For Cleandros of Aegina
?478 B. C.
Young men! One of you go, in honor of Cleandros and his youth, to the splendid doorway of his father Telesarchus, and awake the victory-song, glorious recompense for his troubles, as a reward for his victory at the Isthmus, and
because he found strength in the Nemean games. Therefore I too, though grieving in my heart, am asked to invoke the golden Muse. Released from great sorrows, let us not fall into bereavement of garlands; do not nurse your pain. Having ceased from insurmountable troubles, we will sing something sweet for the people, even after toil. Since
one of the gods has turned aside for us the stone of Tantalus above our heads,
an unbearable hardship for Greece. But as for me, the passing away of terror has stopped my mighty worry. It is always better to look at what lies before one's foot, in every case. For a treacherous lifetime hangs over men's heads,
twisting around the path of life. Yet even this may be healed for mortals, if only they have freedom. It is right for a man to take to heart good hope; and it is right for a man raised in seven-gated Thebes to offer the choicest bloom of the Graces to Aegina. For as twin daughters they were born to the same father, the youngest of Asopus' children, and they were pleasing to Zeus the king. He caused one of them to dwell beside the beautiful stream
of Dirce, to lead a chariot-loving city;
but he carried you to the island Oenopia and slept with you there, where you bore Aeacus, the dearest of all men on earth to the loud-thundering father. Aeacus settled disputes even for the gods. His god-like
sons and their sons, devoted to war, were the best in manliness, engaged in the brazen battle-throng that causes groans, and they were wise and prudent in spirit. All this was remembered even by the assembly of the blessed gods, when Zeus and splendid Poseidon contended for marriage with Thetis, each of them wanting her to be his lovely bride; for desire possessed them.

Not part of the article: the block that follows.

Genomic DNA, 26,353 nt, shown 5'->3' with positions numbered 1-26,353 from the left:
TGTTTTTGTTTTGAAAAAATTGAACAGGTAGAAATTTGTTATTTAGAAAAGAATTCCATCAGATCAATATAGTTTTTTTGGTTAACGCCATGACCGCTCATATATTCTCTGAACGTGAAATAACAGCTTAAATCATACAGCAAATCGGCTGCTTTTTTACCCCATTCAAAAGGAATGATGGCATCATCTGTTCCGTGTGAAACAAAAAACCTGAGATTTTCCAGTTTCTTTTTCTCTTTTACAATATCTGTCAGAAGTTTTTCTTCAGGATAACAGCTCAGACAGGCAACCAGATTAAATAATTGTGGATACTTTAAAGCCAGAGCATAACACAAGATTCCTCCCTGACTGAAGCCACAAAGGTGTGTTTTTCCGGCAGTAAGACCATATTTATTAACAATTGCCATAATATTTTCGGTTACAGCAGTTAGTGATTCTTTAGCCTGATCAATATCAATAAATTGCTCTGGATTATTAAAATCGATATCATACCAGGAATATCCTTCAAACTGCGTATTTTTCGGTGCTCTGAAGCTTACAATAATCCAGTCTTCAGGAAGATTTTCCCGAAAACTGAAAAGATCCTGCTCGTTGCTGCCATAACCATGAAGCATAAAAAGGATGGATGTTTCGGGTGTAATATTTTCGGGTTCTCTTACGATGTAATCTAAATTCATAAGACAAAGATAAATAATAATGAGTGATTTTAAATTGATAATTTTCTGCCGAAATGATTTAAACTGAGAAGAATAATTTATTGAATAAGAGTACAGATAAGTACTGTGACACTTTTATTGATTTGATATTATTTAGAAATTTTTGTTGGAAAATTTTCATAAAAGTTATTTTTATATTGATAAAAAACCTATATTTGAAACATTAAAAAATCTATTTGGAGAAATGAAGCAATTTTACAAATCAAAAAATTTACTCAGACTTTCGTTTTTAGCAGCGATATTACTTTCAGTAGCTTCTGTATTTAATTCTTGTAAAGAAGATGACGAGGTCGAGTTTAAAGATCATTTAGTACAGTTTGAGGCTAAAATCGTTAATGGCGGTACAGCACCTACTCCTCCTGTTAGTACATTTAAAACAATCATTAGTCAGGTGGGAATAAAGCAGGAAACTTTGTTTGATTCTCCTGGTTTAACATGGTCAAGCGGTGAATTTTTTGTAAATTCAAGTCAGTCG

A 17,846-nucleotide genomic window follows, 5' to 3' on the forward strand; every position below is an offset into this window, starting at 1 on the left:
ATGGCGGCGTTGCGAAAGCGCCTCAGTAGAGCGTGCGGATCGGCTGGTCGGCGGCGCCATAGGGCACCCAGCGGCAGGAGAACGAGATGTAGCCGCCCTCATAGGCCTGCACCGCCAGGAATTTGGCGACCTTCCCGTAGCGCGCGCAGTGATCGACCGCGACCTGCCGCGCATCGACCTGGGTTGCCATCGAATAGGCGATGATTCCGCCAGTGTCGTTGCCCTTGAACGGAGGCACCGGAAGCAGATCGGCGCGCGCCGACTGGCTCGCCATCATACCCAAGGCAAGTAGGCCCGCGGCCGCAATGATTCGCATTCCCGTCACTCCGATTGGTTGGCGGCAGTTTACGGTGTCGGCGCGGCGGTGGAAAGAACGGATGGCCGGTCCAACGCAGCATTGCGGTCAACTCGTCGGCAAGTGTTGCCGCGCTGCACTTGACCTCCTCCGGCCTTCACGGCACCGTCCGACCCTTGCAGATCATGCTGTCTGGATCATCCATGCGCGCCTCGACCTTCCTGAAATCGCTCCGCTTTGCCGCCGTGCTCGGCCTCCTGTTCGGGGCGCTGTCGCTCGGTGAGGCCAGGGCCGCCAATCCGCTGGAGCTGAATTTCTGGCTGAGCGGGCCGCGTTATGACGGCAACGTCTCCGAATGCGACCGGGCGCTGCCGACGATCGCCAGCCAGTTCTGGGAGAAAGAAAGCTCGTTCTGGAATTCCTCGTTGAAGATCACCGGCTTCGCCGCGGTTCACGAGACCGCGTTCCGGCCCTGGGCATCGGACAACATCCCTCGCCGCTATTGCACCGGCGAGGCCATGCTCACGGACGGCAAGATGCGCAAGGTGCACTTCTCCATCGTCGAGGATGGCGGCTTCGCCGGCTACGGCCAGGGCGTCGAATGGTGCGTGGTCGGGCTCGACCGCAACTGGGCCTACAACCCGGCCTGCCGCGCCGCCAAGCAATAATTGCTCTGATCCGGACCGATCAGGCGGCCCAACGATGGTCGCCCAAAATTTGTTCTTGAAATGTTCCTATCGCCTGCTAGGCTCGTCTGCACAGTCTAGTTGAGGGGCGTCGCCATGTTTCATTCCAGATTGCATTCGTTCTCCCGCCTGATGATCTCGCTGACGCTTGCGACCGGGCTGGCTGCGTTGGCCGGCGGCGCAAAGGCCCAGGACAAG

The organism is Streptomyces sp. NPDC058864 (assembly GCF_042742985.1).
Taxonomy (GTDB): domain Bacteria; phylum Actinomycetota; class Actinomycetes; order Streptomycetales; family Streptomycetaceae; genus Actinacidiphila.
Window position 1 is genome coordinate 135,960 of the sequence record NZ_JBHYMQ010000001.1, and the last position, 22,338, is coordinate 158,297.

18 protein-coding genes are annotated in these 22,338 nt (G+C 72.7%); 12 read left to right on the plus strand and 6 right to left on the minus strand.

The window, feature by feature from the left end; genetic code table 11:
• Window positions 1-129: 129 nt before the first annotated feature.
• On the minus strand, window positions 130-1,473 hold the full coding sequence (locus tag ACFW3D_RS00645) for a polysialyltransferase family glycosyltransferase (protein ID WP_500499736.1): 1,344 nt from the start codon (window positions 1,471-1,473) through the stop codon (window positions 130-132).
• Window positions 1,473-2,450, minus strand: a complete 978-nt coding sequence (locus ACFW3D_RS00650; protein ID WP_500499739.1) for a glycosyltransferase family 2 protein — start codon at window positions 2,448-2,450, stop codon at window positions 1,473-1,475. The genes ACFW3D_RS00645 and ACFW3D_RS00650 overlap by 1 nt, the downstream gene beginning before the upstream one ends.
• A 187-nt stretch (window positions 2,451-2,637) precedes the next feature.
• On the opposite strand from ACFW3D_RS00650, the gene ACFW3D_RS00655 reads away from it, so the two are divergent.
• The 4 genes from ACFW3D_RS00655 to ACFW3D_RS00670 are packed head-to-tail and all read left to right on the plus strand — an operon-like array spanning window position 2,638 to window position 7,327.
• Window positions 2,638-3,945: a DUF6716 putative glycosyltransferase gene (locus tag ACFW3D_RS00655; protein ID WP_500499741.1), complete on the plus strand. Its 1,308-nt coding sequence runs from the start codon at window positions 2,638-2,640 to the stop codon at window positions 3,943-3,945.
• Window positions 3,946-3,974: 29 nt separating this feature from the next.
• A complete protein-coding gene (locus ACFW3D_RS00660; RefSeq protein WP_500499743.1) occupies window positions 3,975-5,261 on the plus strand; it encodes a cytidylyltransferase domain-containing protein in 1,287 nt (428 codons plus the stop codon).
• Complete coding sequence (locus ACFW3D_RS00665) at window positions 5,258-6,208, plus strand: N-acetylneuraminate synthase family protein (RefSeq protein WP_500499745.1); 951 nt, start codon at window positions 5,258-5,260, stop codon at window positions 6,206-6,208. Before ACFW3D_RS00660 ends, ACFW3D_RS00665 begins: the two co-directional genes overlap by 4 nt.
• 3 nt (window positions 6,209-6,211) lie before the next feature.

But the immortal minds of the gods did not accomplish that marriage for them,
when they heard the divine prophecies. Wise Themis spoke in their midst and said that it was fated that the sea-goddess should bear a princely son, stronger than his father, who would wield another weapon in his hand more powerful than the thunderbolt
or the irresistible trident, if she lay with Zeus or one of his brothers. “No, cease from this. Let her accept a mortal's bed, and see her son die in battle, a son who is like Ares in the strength of his hands and like lightning in the swift prime of his feet. My counsel is to bestow this god-granted honor of marriage on Peleus son of Aeacus,
who is said to be the most pious man living on the plain of Iolcus.
Let the message be sent at once to Cheiron's immortal cave, right away, and let the daughter of Nereus never again place the leaves of strife in our hands. On the evening of the full moon
let her loosen the lovely bridle of her virginity for that hero.” So the goddess spoke, addressing the sons of Cronus, and they nodded assent with their immortal brows. The fruit of her words did not perish, for they say that Zeus shared the common concern even for the marriage of Thetis. And the voices of poets made known the youthful excellence of Achilles to those who had been unaware of it—Achilles, who
stained the vine-covered plain of Mysia, spattering it with the dark blood of Telephus
and bridged a homecoming for the Atreids, and freed Helen, cutting with his spear the sinews of Troy, which had once tried to keep him from marshalling on the plain the work of man-slaying war—he cut down
the high-spirited strength of Memnon, and Hector, and other excellent heroes. Achilles, champion of the sons of Aeacus, showed them the way to the house of Persephone, and thus brought fame to Aegina and to his race. Even when he was dead songs did not forsake him; beside his pyre and tomb the Muses of Helicon stood, and poured over him the many-voiced dirge. It proved to be the will of the immortals
to make a noble man, even when dead, a theme for the hymns of goddesses;
and even now this brings up a subject for words, and the Muses' chariot rushes forward to shout praises in memory of Nicocles the boxer. Honor him, who won the garland of wild Dorian celery in the Isthmian valley; since
he too was once victorious over all that lived around him, battering them with his inescapable hands. He is not dishonored by the offspring of his father's distinguished brother. Therefore let another young man weave for Cleandros a garland of tender myrtle in honor of the pancratium, since the contest of Alcathous and the young men of Epidaurus welcomed him before in his success. A good man may praise him,
for he did not restrain his youth, keeping it hidden in his pocket1
and ignorant of fine deeds.